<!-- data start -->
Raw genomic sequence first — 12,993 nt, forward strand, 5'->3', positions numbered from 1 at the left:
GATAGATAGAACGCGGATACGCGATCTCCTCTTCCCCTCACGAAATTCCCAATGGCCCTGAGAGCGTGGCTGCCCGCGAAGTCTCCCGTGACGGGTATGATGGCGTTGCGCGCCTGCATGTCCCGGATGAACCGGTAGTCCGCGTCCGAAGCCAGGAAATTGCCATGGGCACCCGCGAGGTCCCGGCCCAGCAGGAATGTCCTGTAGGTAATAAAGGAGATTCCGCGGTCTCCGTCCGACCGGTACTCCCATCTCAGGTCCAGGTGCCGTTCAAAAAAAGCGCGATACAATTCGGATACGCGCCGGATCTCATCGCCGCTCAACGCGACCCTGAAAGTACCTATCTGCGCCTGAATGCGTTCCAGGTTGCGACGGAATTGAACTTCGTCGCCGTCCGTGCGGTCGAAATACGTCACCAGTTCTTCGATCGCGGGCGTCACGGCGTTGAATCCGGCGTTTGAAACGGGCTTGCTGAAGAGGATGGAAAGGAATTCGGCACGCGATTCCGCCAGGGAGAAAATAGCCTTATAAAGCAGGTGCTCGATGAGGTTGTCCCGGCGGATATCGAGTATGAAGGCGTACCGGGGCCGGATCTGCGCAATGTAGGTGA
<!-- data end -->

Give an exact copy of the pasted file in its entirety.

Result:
Raw genomic sequence first — 12,993 nt, forward strand, 5'->3', positions numbered from 1 at the left:
GATAGATAGAACGCGGATACGCGATCTCCTCTTCCCCTCACGAAATTCCCAATGGCCCTGAGAGCGTGGCTGCCCGCGAAGTCTCCCGTGACGGGTATGATGGCGTTGCGCGCCTGCATGTCCCGGATGAACCGGTAGTCCGCGTCCGAAGCCAGGAAATTGCCATGGGCACCCGCGAGGTCCCGGCCCAGCAGGAATGTCCTGTAGGTAATAAAGGAGATTCCGCGGTCTCCGTCCGACCGGTACTCCCATCTCAGGTCCAGGTGCCGTTCAAAAAAAGCGCGATACAATTCGGATACGCGCCGGATCTCATCGCCGCTCAACGCGACCCTGAAAGTACCTATCTGCGCCTGAATGCGTTCCAGGTTGCGACGGAATTGAACTTCGTCGCCGTCCGTGCGGTCGAAATACGTCACCAGTTCTTCGATCGCGGGCGTCACGGCGTTGAATCCGGCGTTTGAAACGGGCTTGCTGAAGAGGATGGAAAGGAATTCGGCACGCGATTCCGCCAGGGAGAAAATAGCCTTATAAAGCAGGTGCTCGATGAGGTTGTCCCGGCGGATATCGAGTATGAAGGCGTACCGGGGCCGGATCTGCGCAATGTAGGTGA